Fredericton International Airport takes steps to ease long lineups caused by outdated infrastructure
In an effort to improve efficiency and reduce passenger frustration, the Fredericton International Airport Authority (FIAA) has partnered with CATSA, the organization which handles security screening at all Canadian airports, to accelerate the installation of a second security line.
The Fredericton International Airport has long been known as a friendly and efficient airport, but long lineups over the past year have placed a strain on passengers and airport staff.
“CATSA have done a tremendous job of improving efficiency without sacrificing safety, and we appreciate their partnership in working with us to implement these improvements,” says FIAA president and CEO, Johanne Gallant.
With the terminal operating 75% beyond capacity, adding a second security line in the existing space is a band-aid fix, but it will help reduce wait times while the FIAA works towards funding for the terminal expansion.
Although this change will enable passengers to be screened more quickly and should reduce lineups, the additional equipment required will mean that the departures lounge, already at capacity during peak times, will need to be reconfigured. Amenities such as the business centre will likely need to be eliminated to accommodate relocated seating.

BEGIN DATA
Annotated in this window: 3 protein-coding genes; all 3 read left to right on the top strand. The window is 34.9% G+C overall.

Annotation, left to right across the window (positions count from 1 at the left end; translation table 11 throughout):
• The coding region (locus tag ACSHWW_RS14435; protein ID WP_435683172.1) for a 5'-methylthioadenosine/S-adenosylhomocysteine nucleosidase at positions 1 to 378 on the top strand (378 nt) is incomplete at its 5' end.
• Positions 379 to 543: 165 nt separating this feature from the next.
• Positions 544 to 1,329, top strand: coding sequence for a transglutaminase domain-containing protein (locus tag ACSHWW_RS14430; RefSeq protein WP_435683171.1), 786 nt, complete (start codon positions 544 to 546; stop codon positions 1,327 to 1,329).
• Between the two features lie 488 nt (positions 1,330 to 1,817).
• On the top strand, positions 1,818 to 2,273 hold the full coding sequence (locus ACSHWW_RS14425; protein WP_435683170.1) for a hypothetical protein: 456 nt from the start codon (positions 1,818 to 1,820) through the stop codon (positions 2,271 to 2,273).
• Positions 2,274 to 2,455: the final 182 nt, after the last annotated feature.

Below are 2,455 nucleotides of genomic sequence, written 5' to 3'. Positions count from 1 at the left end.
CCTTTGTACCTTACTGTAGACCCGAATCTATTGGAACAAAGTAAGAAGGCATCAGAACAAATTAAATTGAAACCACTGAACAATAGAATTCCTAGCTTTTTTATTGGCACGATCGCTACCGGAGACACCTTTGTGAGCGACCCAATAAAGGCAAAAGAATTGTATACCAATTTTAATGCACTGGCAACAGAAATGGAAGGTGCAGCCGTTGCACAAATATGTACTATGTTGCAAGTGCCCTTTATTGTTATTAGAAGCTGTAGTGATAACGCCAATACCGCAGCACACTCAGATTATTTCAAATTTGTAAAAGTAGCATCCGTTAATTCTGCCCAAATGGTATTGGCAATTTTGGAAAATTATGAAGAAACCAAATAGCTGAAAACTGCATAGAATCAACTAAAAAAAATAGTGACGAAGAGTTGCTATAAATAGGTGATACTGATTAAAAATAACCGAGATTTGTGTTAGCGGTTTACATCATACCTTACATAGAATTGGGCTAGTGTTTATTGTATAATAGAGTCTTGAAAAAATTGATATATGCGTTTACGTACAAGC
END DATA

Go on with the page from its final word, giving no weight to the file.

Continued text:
Appropriate space for a second line is part of the terminal expansion and renovation plans proposed by the airport authority. While those plans have been shovel-ready since the end of 2015, and the airport authority continues to work with the federal and provincial governments to secure funding for the terminal expansion, it has become clear over the past year that interim measures need to be taken to reduce airline delays and passenger frustration.
Construction work will begin mid-November and there should be minimal impact to travellers during construction. The second line is expected to be operational in February 2017.
The Fredericton International Airport serves 350,000 passengers annually and offers direct daily service to the major hubs of Toronto, Montreal, Ottawa, and Halifax, along with seasonal service to Cancun, Varadero, Puerto Plata, Punta Cana, and Holguin. A major employer in the region, the airport employs 269 people on site. By 2030, the airport will contribute $41.5-million in GDP, generate 1,015 jobs in New Brunswick, and serve 500,000 passengers annually.